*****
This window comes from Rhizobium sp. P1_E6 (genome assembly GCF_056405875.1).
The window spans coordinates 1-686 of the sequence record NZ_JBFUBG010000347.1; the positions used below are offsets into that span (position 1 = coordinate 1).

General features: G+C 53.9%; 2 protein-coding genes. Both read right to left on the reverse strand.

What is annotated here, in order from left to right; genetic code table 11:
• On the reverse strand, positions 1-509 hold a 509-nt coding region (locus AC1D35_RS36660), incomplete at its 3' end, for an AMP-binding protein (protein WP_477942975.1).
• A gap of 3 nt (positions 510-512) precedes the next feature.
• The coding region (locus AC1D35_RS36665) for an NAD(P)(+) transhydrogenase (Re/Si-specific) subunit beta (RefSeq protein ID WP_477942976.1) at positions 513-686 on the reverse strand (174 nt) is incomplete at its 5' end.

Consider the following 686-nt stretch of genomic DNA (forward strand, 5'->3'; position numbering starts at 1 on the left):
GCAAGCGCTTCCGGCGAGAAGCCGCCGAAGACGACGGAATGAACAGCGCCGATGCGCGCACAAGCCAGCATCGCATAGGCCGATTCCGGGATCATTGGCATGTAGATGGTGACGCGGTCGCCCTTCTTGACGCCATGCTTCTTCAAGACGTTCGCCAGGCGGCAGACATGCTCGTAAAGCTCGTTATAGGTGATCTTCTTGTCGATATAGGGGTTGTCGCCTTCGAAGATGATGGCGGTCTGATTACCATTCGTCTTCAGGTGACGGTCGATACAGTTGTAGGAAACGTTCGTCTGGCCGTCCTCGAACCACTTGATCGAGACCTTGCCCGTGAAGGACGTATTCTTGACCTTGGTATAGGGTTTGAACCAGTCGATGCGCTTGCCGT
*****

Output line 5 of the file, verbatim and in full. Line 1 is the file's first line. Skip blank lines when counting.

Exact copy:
• On the reverse strand, positions 1-509 hold a 509-nt coding region (locus AC1D35_RS36660), incomplete at its 3' end, for an AMP-binding protein (protein WP_477942975.1).